Gregor Clark, who resides at 18 Gates Ave. in a one-family home behind the apartment building at 24 Elm St. (next to 10 Elm St.), told board members in January that the project “willfully disregards this community.” He called in to Tuesday’s meeting to thank the board and the developer for reaching a better compromise.  

Housing Commission Chairman William Scott thanked the developer for keeping the affordable units’ size comparable to the market units, and for offering free parking and amenities to those tenants. 

“This sets a direction for affordable housing standards going forward,” Scott said.

Former Planning Board member Martin Schwartz, who in January told board members that in 2018 the board had suggested stricter zoning for the lot, said he too was appreciative of the changes to the plans — including the new design which will now include more traditional brick and less metal work. 

Schwartz has said that in 2018, as part of the planning board’s suggestions for changes to the master plan and zoning, the area was targeted as an area in need of stricter density and height restrictions in order to adhere to the current neighborhood scale. But the Township Council never went through with the board’s suggestions.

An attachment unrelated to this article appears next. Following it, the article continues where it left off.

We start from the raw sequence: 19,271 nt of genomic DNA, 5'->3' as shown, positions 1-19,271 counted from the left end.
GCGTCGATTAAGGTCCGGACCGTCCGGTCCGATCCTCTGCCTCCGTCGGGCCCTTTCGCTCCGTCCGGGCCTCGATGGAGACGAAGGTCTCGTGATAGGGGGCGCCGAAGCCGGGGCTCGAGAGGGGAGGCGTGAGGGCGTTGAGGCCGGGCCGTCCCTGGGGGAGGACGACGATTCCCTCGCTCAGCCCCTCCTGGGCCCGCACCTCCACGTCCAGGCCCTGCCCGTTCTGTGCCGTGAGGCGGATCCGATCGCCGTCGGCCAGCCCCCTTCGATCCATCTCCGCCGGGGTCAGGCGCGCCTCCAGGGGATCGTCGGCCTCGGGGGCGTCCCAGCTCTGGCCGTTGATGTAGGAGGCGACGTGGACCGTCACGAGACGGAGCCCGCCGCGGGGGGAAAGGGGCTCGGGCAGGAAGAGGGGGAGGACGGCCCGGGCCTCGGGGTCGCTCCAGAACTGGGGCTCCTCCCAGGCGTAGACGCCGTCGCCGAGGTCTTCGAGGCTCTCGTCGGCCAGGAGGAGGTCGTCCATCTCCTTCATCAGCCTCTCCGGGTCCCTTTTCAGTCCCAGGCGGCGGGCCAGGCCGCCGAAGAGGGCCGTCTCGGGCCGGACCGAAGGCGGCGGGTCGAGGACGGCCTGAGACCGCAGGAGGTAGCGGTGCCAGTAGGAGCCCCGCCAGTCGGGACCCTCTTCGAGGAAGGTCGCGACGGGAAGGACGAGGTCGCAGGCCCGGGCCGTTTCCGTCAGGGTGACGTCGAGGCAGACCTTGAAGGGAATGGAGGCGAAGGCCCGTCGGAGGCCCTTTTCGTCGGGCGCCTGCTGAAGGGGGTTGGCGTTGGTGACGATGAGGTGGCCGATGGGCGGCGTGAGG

The Planning Board is currently working on zoning change suggestions, including height restrictions, to align areas along Bloomfield Avenue and contiguous areas with the township’s master plan. These changes will once again be forwarded to the Township Council, which will have the final say.

The board also discussed including in those suggestions to redefine “mixed-use” development to create more retail rather than office space.  

“There should be a focus on making some real retail space available on the first floor,” Wynn said.

Jacobson, who is new to the board this year, said: “I have only been here five minutes, but I have already grown weary of these applications that we have no choice to say yes to because people are finding ways to engineer buildings that squeeze in through various loopholes.”